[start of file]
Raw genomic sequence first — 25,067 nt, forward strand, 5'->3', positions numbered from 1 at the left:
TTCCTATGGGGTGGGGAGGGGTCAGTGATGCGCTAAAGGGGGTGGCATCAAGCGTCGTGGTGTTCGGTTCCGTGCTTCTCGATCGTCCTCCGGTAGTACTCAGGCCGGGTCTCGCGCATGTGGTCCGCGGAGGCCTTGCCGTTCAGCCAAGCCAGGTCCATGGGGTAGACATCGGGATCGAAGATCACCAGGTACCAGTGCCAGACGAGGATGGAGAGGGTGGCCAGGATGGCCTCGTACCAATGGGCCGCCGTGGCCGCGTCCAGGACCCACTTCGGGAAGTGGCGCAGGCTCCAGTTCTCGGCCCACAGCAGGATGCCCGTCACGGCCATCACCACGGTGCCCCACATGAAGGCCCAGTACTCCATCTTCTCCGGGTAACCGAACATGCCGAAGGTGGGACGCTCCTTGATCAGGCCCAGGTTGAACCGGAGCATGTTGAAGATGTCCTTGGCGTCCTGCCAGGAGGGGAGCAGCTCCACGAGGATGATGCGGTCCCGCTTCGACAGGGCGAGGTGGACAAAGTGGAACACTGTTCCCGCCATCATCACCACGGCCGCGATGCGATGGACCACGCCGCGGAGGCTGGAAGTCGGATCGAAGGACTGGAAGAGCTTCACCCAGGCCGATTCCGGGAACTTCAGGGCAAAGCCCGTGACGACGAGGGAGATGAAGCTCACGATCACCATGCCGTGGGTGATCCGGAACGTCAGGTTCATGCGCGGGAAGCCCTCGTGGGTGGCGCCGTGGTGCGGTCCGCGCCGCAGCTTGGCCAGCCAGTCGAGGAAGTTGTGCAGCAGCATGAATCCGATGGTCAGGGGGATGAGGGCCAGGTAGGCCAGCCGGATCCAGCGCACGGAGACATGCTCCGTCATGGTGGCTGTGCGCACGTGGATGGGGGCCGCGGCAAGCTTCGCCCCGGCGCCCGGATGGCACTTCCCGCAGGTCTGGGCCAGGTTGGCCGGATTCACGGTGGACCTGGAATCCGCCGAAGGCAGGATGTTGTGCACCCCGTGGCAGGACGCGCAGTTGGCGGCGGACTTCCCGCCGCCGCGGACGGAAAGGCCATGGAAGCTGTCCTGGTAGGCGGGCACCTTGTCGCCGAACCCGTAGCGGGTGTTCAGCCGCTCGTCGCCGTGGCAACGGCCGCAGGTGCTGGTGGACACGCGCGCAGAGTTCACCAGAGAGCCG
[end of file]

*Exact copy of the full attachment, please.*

Raw genomic sequence first — 25,067 nt, forward strand, 5'->3', positions numbered from 1 at the left:
TTCCTATGGGGTGGGGAGGGGTCAGTGATGCGCTAAAGGGGGTGGCATCAAGCGTCGTGGTGTTCGGTTCCGTGCTTCTCGATCGTCCTCCGGTAGTACTCAGGCCGGGTCTCGCGCATGTGGTCCGCGGAGGCCTTGCCGTTCAGCCAAGCCAGGTCCATGGGGTAGACATCGGGATCGAAGATCACCAGGTACCAGTGCCAGACGAGGATGGAGAGGGTGGCCAGGATGGCCTCGTACCAATGGGCCGCCGTGGCCGCGTCCAGGACCCACTTCGGGAAGTGGCGCAGGCTCCAGTTCTCGGCCCACAGCAGGATGCCCGTCACGGCCATCACCACGGTGCCCCACATGAAGGCCCAGTACTCCATCTTCTCCGGGTAACCGAACATGCCGAAGGTGGGACGCTCCTTGATCAGGCCCAGGTTGAACCGGAGCATGTTGAAGATGTCCTTGGCGTCCTGCCAGGAGGGGAGCAGCTCCACGAGGATGATGCGGTCCCGCTTCGACAGGGCGAGGTGGACAAAGTGGAACACTGTTCCCGCCATCATCACCACGGCCGCGATGCGATGGACCACGCCGCGGAGGCTGGAAGTCGGATCGAAGGACTGGAAGAGCTTCACCCAGGCCGATTCCGGGAACTTCAGGGCAAAGCCCGTGACGACGAGGGAGATGAAGCTCACGATCACCATGCCGTGGGTGATCCGGAACGTCAGGTTCATGCGCGGGAAGCCCTCGTGGGTGGCGCCGTGGTGCGGTCCGCGCCGCAGCTTGGCCAGCCAGTCGAGGAAGTTGTGCAGCAGCATGAATCCGATGGTCAGGGGGATGAGGGCCAGGTAGGCCAGCCGGATCCAGCGCACGGAGACATGCTCCGTCATGGTGGCTGTGCGCACGTGGATGGGGGCCGCGGCAAGCTTCGCCCCGGCGCCCGGATGGCACTTCCCGCAGGTCTGGGCCAGGTTGGCCGGATTCACGGTGGACCTGGAATCCGCCGAAGGCAGGATGTTGTGCACCCCGTGGCAGGACGCGCAGTTGGCGGCGGACTTCCCGCCGCCGCGGACGGAAAGGCCATGGAAGCTGTCCTGGTAGGCGGGCACCTTGTCGCCGAACCCGTAGCGGGTGTTCAGCCGCTCGTCGCCGTGGCAACGGCCGCAGGTGCTGGTGGACACGCGCGCAGAGTTCACCAGAGAGCCG